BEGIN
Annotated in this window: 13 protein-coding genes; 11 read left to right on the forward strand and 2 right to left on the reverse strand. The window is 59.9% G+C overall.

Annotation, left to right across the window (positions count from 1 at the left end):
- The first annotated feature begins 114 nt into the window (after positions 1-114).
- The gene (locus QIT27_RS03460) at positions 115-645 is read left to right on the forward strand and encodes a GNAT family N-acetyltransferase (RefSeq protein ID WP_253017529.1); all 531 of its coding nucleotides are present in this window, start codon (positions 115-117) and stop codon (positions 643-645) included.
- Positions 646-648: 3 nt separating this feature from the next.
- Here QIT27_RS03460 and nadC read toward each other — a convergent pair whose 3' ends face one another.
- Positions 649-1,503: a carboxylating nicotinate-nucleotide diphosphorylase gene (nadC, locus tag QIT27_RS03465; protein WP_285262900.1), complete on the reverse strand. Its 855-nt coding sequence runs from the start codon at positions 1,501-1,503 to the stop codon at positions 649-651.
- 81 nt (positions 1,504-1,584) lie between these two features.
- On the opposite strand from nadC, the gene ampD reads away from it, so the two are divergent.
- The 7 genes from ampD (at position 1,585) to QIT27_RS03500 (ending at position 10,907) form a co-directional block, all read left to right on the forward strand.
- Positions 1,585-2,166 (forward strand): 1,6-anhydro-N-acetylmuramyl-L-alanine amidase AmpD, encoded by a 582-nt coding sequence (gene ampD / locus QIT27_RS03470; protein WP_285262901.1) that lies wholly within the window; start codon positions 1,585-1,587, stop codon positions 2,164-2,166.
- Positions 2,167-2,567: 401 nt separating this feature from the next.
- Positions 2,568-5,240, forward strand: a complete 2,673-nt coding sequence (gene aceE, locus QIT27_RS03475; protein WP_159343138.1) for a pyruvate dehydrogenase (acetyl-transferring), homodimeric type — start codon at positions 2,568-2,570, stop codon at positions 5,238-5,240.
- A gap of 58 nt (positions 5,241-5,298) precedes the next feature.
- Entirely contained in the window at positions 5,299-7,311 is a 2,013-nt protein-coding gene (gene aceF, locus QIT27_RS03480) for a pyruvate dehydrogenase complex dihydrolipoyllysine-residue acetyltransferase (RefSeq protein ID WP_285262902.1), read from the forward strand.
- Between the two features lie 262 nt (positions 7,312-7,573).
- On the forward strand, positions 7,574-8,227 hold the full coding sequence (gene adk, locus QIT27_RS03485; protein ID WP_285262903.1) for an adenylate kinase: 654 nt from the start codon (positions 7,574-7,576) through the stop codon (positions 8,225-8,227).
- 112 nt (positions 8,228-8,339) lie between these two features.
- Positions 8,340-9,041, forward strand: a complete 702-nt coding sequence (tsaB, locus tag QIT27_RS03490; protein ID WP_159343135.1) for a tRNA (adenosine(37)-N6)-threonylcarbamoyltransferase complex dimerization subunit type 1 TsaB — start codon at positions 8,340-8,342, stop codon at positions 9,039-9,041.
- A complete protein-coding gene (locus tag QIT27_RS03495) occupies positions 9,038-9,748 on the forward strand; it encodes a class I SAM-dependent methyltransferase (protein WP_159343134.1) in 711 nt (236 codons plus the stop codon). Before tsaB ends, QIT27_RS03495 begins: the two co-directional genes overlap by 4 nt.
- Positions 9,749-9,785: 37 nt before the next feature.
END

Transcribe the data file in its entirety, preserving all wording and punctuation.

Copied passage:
Annotated in this window: 13 protein-coding genes; 11 read left to right on the forward strand and 2 right to left on the reverse strand. The window is 59.9% G+C overall.

Annotation, left to right across the window (positions count from 1 at the left end):
- The first annotated feature begins 114 nt into the window (after positions 1-114).
- The gene (locus QIT27_RS03460) at positions 115-645 is read left to right on the forward strand and encodes a GNAT family N-acetyltransferase (RefSeq protein ID WP_253017529.1); all 531 of its coding nucleotides are present in this window, start codon (positions 115-117) and stop codon (positions 643-645) included.
- Positions 646-648: 3 nt separating this feature from the next.
- Here QIT27_RS03460 and nadC read toward each other — a convergent pair whose 3' ends face one another.
- Positions 649-1,503: a carboxylating nicotinate-nucleotide diphosphorylase gene (nadC, locus tag QIT27_RS03465; protein WP_285262900.1), complete on the reverse strand. Its 855-nt coding sequence runs from the start codon at positions 1,501-1,503 to the stop codon at positions 649-651.
- 81 nt (positions 1,504-1,584) lie between these two features.
- On the opposite strand from nadC, the gene ampD reads away from it, so the two are divergent.
- The 7 genes from ampD (at position 1,585) to QIT27_RS03500 (ending at position 10,907) form a co-directional block, all read left to right on the forward strand.
- Positions 1,585-2,166 (forward strand): 1,6-anhydro-N-acetylmuramyl-L-alanine amidase AmpD, encoded by a 582-nt coding sequence (gene ampD / locus QIT27_RS03470; protein WP_285262901.1) that lies wholly within the window; start codon positions 1,585-1,587, stop codon positions 2,164-2,166.
- Positions 2,167-2,567: 401 nt separating this feature from the next.
- Positions 2,568-5,240, forward strand: a complete 2,673-nt coding sequence (gene aceE, locus QIT27_RS03475; protein WP_159343138.1) for a pyruvate dehydrogenase (acetyl-transferring), homodimeric type — start codon at positions 2,568-2,570, stop codon at positions 5,238-5,240.
- A gap of 58 nt (positions 5,241-5,298) precedes the next feature.
- Entirely contained in the window at positions 5,299-7,311 is a 2,013-nt protein-coding gene (gene aceF, locus QIT27_RS03480) for a pyruvate dehydrogenase complex dihydrolipoyllysine-residue acetyltransferase (RefSeq protein ID WP_285262902.1), read from the forward strand.
- Between the two features lie 262 nt (positions 7,312-7,573).
- On the forward strand, positions 7,574-8,227 hold the full coding sequence (gene adk, locus QIT27_RS03485; protein ID WP_285262903.1) for an adenylate kinase: 654 nt from the start codon (positions 7,574-7,576) through the stop codon (positions 8,225-8,227).
- 112 nt (positions 8,228-8,339) lie between these two features.
- Positions 8,340-9,041, forward strand: a complete 702-nt coding sequence (tsaB, locus tag QIT27_RS03490; protein ID WP_159343135.1) for a tRNA (adenosine(37)-N6)-threonylcarbamoyltransferase complex dimerization subunit type 1 TsaB — start codon at positions 8,340-8,342, stop codon at positions 9,039-9,041.
- A complete protein-coding gene (locus tag QIT27_RS03495) occupies positions 9,038-9,748 on the forward strand; it encodes a class I SAM-dependent methyltransferase (protein WP_159343134.1) in 711 nt (236 codons plus the stop codon). Before tsaB ends, QIT27_RS03495 begins: the two co-directional genes overlap by 4 nt.
- Positions 9,749-9,785: 37 nt before the next feature.